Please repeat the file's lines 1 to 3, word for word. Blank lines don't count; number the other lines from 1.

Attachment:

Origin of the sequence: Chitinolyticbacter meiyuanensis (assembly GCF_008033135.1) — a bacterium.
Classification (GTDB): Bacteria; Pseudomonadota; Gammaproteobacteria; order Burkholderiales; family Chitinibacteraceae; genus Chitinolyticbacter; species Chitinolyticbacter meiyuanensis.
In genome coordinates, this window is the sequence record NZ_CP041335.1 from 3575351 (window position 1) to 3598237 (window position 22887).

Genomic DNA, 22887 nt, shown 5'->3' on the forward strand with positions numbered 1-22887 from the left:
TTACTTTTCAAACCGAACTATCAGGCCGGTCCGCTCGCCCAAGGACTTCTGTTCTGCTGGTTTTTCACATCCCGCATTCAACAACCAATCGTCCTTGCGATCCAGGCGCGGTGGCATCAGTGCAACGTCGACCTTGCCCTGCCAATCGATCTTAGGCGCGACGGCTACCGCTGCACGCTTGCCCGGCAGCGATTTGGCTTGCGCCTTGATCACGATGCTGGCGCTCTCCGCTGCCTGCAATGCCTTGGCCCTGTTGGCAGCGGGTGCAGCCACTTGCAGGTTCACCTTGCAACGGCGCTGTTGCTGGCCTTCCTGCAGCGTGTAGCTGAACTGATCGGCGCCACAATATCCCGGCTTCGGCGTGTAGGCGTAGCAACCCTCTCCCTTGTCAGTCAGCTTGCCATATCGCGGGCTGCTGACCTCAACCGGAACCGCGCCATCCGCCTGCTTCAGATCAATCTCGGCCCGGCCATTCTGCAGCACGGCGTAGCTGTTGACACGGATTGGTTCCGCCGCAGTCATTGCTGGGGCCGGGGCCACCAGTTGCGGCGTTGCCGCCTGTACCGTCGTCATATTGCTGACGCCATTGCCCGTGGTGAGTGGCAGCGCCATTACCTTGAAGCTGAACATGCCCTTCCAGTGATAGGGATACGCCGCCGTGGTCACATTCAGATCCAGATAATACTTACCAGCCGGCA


Origin of the sequence: Chitinolyticbacter meiyuanensis (assembly GCF_008033135.1) — a bacterium.
Classification (GTDB): Bacteria; Pseudomonadota; Gammaproteobacteria; order Burkholderiales; family Chitinibacteraceae; genus Chitinolyticbacter; species Chitinolyticbacter meiyuanensis.
In genome coordinates, this window is the sequence record NZ_CP041335.1 from 3575351 (window position 1) to 3598237 (window position 22887).